Currently there are different strategies available for animal feed formulation. This entry aims to review some of the main raw materials which are used in the formulation of pig and poultry diets.
Feed formulation for poultry and pigs consists of calculating the different amounts of necessary raw materials to create balanced diets that meet the nutritional requirements of animals.
Due to the fact that feed costs account for two-thirds or more of the total costs in pig and poultry production, special attention is given to feed formulation.
There are different strategies available for food formulation, most of which have to do with a combination of energy and protein requirements, including the digestibility of amino acids.
The presence of indigestible components in raw materials and the use of exogenous enzymes to improve digestibility are also factors that must be taken into account in feed formulation.
The raw materials which are most commonly used as energy sources in pig and poultry diets are:
These compounds also provide proteins, minerals and vitamins, but their mainly used as energy sources. Raw materials used as energy sources are the main component of diets, reaching up to 99% in ducks and geese during force-feeding (Arroyo et al., 2016).
Cereal grains are the main contributors, but the types of cereal grains used in animal diets, depend largely on their costs and their local availability.
Corn is widely used as an energy source in pig and poultry feeding. In America and Europe, the incorporation rate can reach 50-80% of diets. In Asia and Africa, insufficient maize is produced, imports are too expensive, and as a result, maize is not as commonly used (Ravindran, 2016).
Sorghum is a widely used energy source for poultry, especially in warm and drought-prone regions (Ravindran, 2016).
Older sorghum varieties contained high levels of tannin (>1%), limiting digestibility and use. Varieties with low tannin content (<0.5%) have between 90% and 95% of the energy value of corn.
Physical treatment and enzymes can enhance the use of sorghum in bird diets.
Low-tannin sorghum can be used freely in pig diets, while sorghum with high levels of tannins should be used in gradual amounts. Starting from 5% in piglets and lactating sows and reaching up to 20% in the later stages of fattening and for pregnant sows (Tokach et al., 2015].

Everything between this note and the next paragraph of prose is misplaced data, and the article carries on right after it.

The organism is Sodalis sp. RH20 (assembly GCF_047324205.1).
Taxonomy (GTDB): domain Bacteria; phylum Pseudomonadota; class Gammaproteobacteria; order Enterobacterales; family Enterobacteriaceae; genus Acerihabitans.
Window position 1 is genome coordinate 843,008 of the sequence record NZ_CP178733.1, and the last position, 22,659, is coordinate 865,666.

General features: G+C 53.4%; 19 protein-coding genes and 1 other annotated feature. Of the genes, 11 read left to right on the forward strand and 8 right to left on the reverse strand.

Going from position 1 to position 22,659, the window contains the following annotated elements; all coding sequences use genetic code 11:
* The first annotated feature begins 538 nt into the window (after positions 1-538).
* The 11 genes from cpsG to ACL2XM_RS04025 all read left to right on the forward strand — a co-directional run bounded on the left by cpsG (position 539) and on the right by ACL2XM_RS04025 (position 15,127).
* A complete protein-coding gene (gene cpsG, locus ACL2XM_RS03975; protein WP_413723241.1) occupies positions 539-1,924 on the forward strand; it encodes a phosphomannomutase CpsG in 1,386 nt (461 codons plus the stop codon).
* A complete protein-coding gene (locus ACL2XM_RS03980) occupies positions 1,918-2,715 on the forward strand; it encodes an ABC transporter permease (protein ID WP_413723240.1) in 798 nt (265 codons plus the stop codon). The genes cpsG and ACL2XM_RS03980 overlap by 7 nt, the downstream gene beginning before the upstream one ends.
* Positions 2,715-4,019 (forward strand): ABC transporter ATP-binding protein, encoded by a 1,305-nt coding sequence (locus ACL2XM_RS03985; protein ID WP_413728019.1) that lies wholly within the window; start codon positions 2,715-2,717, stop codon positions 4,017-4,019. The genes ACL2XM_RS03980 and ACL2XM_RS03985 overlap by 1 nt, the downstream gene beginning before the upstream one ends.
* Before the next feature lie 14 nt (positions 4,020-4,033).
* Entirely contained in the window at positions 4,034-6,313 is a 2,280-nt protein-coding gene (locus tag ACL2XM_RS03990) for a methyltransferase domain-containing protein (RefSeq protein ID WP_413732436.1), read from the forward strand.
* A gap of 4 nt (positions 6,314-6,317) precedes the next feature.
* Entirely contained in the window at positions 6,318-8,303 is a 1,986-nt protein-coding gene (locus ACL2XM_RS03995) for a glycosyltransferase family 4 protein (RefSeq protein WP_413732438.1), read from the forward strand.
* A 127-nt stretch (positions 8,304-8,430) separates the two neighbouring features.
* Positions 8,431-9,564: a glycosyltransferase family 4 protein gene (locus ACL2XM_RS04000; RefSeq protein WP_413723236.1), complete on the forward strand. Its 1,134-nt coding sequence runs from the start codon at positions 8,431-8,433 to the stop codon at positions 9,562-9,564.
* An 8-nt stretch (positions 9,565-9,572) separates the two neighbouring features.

For piglets with body weights below 10kg, it is advisable to just use low-tannin sorghum and never exceed 50% of the total cereal content.
Millet is a widely used energy source for poultry in warm, drought-prone regions. Its incorporation rate is similar to that of corn in pig and poultry diets.
Wheat varieties are classified into soft or hard according to their gluten content. Common wheat varieties are regularly used in Europe and Canada for pig and poultry diets, with incorporation levels of around 30%. Higher inclusion levels (80%–85%) have been used in poultry.
Pigs fed barley-based diets tend to have a higher feed intake to compensate for barley’s lower energy content compared to that of corn-based diets (Sullivan et al., 2005).
Physical treatment or enzyme supplementation can be used to increase the amount of barley that can be incorporated in bird diets.
Oat grains have higher fiber content and lower energy density than barley. Oats can make up 90% of pregnant sows’ diet, where it is beneficial to limit energy intake. To meet energy requirements, oats should not exceed 20% to 40% of the diet in growing and finishing pigs and 5% of the diet of small pigs and lactating sows (Sullivan et al., 2005).